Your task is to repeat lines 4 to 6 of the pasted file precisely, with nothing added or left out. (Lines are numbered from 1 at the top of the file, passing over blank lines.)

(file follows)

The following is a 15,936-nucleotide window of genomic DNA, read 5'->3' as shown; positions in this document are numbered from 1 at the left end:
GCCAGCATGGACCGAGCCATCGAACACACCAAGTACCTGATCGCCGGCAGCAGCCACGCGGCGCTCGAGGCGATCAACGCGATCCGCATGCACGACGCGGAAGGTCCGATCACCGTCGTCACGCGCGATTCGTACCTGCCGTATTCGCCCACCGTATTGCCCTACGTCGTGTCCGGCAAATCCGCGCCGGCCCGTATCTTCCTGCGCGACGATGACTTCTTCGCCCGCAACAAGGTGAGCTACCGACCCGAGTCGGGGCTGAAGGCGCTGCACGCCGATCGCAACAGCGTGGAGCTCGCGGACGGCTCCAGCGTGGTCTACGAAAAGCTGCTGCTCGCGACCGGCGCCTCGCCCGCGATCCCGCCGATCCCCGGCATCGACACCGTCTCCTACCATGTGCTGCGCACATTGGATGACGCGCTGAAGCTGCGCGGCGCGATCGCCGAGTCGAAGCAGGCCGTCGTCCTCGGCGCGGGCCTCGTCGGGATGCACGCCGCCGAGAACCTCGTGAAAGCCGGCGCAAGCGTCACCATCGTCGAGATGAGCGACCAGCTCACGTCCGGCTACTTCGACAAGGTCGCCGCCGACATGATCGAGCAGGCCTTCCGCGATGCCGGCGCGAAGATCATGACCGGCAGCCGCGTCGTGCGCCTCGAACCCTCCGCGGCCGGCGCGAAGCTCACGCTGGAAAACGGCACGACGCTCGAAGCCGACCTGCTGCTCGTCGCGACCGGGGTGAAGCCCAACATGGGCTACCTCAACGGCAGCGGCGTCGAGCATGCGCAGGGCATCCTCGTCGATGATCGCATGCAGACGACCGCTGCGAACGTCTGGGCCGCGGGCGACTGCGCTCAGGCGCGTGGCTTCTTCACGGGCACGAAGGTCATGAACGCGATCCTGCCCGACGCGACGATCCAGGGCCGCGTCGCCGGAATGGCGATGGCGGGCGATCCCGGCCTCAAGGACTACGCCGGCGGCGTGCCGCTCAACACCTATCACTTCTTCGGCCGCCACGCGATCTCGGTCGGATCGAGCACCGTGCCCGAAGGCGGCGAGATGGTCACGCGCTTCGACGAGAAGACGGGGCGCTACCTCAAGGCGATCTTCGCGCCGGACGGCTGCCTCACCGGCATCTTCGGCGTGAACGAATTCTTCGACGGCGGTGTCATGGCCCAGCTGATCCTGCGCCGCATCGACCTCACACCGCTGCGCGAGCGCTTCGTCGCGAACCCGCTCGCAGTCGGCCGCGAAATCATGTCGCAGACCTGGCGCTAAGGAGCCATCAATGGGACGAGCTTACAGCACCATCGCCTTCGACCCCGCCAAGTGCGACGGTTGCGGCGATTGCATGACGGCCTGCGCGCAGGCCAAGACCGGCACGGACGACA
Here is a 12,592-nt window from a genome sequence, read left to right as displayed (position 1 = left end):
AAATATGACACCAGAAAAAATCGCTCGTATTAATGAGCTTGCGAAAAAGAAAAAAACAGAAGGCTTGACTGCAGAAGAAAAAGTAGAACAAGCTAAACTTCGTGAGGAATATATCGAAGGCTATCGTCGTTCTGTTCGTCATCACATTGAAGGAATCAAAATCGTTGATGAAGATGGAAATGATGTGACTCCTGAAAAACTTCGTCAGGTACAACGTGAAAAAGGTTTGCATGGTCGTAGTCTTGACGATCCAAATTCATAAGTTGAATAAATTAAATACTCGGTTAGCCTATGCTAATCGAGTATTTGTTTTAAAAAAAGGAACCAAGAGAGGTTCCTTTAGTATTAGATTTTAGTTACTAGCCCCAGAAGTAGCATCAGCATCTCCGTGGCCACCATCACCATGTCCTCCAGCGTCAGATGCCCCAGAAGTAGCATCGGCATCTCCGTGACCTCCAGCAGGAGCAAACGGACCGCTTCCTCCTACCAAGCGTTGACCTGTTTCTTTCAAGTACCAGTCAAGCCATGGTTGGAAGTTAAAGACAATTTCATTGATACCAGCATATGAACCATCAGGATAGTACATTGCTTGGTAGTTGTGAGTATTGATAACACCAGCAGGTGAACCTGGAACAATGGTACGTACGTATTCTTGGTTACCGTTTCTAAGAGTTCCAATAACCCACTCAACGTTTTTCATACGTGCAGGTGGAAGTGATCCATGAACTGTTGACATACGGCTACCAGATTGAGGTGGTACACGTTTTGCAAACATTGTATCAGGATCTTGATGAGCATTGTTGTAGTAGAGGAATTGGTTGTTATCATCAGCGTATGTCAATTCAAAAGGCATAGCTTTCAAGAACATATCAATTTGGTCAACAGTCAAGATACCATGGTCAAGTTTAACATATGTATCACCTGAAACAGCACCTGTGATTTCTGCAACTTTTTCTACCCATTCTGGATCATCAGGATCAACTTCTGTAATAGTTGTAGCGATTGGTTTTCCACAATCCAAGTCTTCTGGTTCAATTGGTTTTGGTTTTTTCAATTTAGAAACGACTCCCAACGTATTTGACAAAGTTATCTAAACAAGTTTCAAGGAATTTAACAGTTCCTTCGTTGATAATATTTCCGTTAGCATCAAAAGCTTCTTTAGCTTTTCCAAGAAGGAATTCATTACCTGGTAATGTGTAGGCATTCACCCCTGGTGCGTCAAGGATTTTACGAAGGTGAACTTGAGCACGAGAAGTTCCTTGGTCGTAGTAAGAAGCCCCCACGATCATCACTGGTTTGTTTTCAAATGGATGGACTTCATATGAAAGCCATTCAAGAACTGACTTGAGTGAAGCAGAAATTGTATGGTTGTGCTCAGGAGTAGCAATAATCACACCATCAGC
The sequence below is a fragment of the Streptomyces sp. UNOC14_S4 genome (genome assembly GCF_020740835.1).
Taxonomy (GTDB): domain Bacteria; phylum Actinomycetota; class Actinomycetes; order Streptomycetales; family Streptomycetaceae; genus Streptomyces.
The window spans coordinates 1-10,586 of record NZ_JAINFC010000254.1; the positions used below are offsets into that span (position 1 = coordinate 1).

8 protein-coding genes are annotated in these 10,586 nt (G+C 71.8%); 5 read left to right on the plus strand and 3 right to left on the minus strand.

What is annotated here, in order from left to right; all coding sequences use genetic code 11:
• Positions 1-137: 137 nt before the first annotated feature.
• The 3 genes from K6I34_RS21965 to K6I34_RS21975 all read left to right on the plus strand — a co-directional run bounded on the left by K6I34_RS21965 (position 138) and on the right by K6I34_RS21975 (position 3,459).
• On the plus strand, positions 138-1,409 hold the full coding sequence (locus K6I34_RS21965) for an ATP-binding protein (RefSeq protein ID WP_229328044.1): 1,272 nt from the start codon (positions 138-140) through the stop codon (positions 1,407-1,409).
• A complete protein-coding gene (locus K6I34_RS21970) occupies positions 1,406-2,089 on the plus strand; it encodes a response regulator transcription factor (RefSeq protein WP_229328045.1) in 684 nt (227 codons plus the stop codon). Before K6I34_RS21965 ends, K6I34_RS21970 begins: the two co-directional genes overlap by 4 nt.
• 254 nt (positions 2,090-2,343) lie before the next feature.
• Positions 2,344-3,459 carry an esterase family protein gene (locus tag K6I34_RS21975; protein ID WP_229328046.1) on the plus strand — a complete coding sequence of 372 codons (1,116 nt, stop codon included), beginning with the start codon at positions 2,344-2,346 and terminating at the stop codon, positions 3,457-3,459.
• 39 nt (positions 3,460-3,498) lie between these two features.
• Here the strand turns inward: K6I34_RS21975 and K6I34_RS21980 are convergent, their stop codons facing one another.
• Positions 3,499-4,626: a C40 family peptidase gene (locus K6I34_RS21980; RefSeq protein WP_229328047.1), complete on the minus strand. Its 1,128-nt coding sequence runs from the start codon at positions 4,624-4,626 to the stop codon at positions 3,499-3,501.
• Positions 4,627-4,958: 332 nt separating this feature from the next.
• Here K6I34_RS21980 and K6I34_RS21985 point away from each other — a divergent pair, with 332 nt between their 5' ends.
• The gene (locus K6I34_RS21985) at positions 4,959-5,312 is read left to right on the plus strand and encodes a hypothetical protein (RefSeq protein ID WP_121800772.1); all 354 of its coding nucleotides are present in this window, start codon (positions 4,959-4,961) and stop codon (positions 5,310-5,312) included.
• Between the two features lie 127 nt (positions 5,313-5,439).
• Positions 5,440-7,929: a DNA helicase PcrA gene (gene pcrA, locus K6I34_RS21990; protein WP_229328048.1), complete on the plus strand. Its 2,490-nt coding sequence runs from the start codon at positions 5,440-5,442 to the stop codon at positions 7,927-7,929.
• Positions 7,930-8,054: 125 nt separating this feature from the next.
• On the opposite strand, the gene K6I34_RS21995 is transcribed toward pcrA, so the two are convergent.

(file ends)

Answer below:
AAATATGACACCAGAAAAAATCGCTCGTATTAATGAGCTTGCGAAAAAGAAAAAAACAGAAGGCTTGACTGCAGAAGAAAAAGTAGAACAAGCTAAACTTCGTGAGGAATATATCGAAGGCTATCGTCGTTCTGTTCGTCATCACATTGAAGGAATCAAAATCGTTGATGAAGATGGAAATGATGTGACTCCTGAAAAACTTCGTCAGGTACAACGTGAAAAAGGTTTGCATGGTCGTAGTCTTGACGATCCAAATTCATAAGTTGAATAAATTAAATACTCGGTTAGCCTATGCTAATCGAGTATTTGTTTTAAAAAAAGGAACCAAGAGAGGTTCCTTTAGTATTAGATTTTAGTTACTAGCCCCAGAAGTAGCATCAGCATCTCCGTGGCCACCATCACCATGTCCTCCAGCGTCAGATGCCCCAGAAGTAGCATCGGCATCTCCGTGACCTCCAGCAGGAGCAAACGGACCGCTTCCTCCTACCAAGCGTTGACCTGTTTCTTTCAAGTACCAGTCAAGCCATGGTTGGAAGTTAAAGACAATTTCATTGATACCAGCATATGAACCATCAGGATAGTACATTGCTTGGTAGTTGTGAGTATTGATAACACCAGCAGGTGAACCTGGAACAATGGTACGTACGTATTCTTGGTTACCGTTTCTAAGAGTTCCAATAACCCACTCAACGTTTTTCATACGTGCAGGTGGAAGTGATCCATGAACTGTTGACATACGGCTACCAGATTGAGGTGGTACACGTTTTGCAAACATTGTATCAGGATCTTGATGAGCATTGTTGTAGTAGAGGAATTGGTTGTTATCATCAGCGTATGTCAATTCAAAAGGCATAGCTTTCAAGAACATATCAATTTGGTCAACAGTCAAGATACCATGGTCAAGTTTAACATATGTATCACCTGAAACAGCACCTGTGATTTCTGCAACTTTTTCTACCCATTCTGGATCATCAGGATCAACTTCTGTAATAGTTGTAGCGATTGGTTTTCCACAATCCAAGTCTTCTGGTTCAATTGGTTTTGGTTTTTTCAATTTAGAAACGACTCCCAACGTATTTGACAAAGTTATCTAAACAAGTTTCAAGGAATTTAACAGTTCCTTCGTTGATAATATTTCCGTTAGCATCAAAAGCTTCTTTAGCTTTTCCAAGAAGGAATTCATTACCTGGTAATGTGTAGGCATTCACCCCTGGTGCGTCAAGGATTTTACGAAGGTGAACTTGAGCACGAGAAGTTCCTTGGTCGTAGTAAGAAGCCCCCACGATCATCACTGGTTTGTTTTCAAATGGATGGACTTCATATGAAAGCCATTCAAGAACTGACTTGAGTGAAGCAGAAATTGTATGGTTGTGCTCAGGAGTAGCAATAATCACACCATCAGC
The sequence below is a fragment of the Streptomyces sp. UNOC14_S4 genome (genome assembly GCF_020740835.1).
Taxonomy (GTDB): domain Bacteria; phylum Actinomycetota; class Actinomycetes; order Streptomycetales; family Streptomycetaceae; genus Streptomyces.